Viewing galleries from June, 2018
Kate and Nigel led this morning walk in Ebernoe Common, a National Nature Reserve. A lot of nature was seen! We heard and sometimes saw blackcaps, whitethroats, dunnocks, song thrush, chiffchaff, robin, greenfinch, bullfinch, little grebe, muscovy (aka barbary) duck and a buzzard. When we weren't birding, we found time to spot silver washed fritillary, meadow browns, marbled whites, skippers, ringlets, large and small white and speckled wood butterflies. It was a hot day but we spent most of the time in the shade which was very pleasant. The reserve has a great variety of vegetation and animal life, carefully nurtured by Sussex Wildlife Trust. They hadn't had time to clear some rapidly growing ferns from the footpaths but nobody complained! At the end of our 5 mile flattish walk we had a look at an extraordinary tree/trees. Almost gowing with a single trunk was an oak and a beech and over a century or two neither had won the battle for life and both seemed very happy in each other's company. Excellent lunch in the nearby Stag Inn.
Excellent walk in excellent weather. This was Isabel's walk previously scheduled for January but flooding stopped it happening. After parking in a lane we walked alongside and then crossed the route of the Wey and Arun Canal, now dry, before walking through leafy woods and flourishing fields of the Stopham estate. The Stopham estate has been in the hands of the Barttelot family since 1379. Many members of the family are buried in Stopham Church and commemorated on floor brasses and in the 14th Century (modified in 1853) East window. We had a very satisfactory lunch in the White Hart adjacent to Stopham Bridge before making a return past the extremely sucessful Coombelands Racing stables with the Toat Monument on a distant hill. The Toat monument was erected in 1827 to commemorate Samuel Drinkwater, supposedly buried beneath, with his horse.
Isabel led us from Older Hill down to Redford and across the road to Titty Hill (the map shows Titty Hill as a collection of houses, with a hill immmediately beyond them called Dunner Hill). We stopped for coffee at this point before continuing past Bowley Farm and Tentworth before turning North towards on the New Lipchis Way. Woolhouse Farm had several farm carts and caravans on display. A little further on Isabel had cleverly provided a car for those wishing to avoid the final drag back up Older Hill. An excellent walk with plenty of shade available as the sun was quite hot. Great lunch in The Royal Oak.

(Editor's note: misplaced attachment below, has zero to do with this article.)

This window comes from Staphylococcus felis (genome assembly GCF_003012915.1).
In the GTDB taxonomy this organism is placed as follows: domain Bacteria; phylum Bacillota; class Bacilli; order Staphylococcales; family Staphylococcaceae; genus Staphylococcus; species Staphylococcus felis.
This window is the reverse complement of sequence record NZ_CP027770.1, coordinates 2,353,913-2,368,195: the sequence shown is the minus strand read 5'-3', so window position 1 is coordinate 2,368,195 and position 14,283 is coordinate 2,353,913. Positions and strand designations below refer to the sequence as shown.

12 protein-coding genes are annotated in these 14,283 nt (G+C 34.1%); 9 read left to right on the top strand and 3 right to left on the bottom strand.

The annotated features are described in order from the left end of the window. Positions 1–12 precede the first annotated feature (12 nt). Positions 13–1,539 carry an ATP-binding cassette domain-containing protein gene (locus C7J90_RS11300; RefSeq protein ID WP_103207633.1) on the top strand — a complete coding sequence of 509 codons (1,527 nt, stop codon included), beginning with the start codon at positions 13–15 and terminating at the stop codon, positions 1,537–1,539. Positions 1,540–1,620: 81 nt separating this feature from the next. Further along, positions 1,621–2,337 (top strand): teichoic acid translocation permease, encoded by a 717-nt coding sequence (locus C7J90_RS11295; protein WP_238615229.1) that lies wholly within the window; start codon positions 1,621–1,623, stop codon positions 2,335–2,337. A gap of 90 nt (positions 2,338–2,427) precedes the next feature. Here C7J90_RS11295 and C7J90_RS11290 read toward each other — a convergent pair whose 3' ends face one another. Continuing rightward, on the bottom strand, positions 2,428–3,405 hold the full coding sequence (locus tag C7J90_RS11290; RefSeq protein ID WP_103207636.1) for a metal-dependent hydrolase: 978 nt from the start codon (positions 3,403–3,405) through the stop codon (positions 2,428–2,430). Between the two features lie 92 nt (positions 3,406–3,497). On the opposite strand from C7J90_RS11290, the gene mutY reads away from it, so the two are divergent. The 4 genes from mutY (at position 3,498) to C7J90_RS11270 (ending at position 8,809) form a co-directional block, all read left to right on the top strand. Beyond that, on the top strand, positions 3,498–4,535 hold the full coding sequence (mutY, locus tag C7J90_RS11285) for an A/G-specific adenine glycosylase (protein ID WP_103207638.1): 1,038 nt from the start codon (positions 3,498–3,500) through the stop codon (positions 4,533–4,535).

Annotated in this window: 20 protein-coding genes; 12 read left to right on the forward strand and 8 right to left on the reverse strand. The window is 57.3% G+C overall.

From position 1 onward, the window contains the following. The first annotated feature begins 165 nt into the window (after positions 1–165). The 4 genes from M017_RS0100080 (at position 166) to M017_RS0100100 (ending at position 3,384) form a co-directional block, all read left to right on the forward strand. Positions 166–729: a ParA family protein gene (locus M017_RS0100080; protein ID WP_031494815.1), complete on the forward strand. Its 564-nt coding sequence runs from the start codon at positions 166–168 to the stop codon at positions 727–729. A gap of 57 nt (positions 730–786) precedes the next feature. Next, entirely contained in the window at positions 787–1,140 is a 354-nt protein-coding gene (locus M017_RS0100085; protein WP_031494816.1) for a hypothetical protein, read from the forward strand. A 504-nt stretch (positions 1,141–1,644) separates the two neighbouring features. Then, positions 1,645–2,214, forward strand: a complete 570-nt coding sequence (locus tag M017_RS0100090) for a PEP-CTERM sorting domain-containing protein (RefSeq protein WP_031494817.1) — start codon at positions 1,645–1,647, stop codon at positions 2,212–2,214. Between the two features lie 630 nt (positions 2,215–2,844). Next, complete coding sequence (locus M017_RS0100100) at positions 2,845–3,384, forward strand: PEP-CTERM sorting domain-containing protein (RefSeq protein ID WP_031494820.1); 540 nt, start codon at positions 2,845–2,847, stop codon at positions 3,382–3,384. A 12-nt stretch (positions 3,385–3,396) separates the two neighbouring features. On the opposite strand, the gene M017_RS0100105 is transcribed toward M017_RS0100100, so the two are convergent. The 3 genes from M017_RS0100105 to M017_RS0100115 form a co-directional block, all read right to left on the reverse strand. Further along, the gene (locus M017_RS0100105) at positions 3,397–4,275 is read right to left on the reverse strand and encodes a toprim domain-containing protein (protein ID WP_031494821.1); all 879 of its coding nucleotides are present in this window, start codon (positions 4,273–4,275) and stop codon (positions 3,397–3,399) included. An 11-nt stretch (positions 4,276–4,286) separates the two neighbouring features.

Denis led a 6.1/2 miles walk from Hambledon village to The Bat and Ball for lunch and returned via Broadhalfpenny Down with the memorial stone marking the original cricket pitch of England. Walkers also admired the vines in the Hamledon Vineyard, the oldest commercial vineyard in England before getting back to the Village Hall car park.
Janet's morning walk seemed unlikely the previous day with more rain forecast. However no rain fell although a few parts were still wet from earlier rain. A very pleasant walk from Trotton to the hill above Rogate and back again with lunch in The Elsted Arms. Nigel was quick to hear a yellow hammer perched high in an oak tree. The concrete lumps in the field on Habin Hill turned out not to be a gun emplacement nor a nuclear shelter, but probably just an old water reservoir. We later crossed Habin Bridge, a scheduled Ancient Monument, built by monks from Durford Abbey in the 16th Century.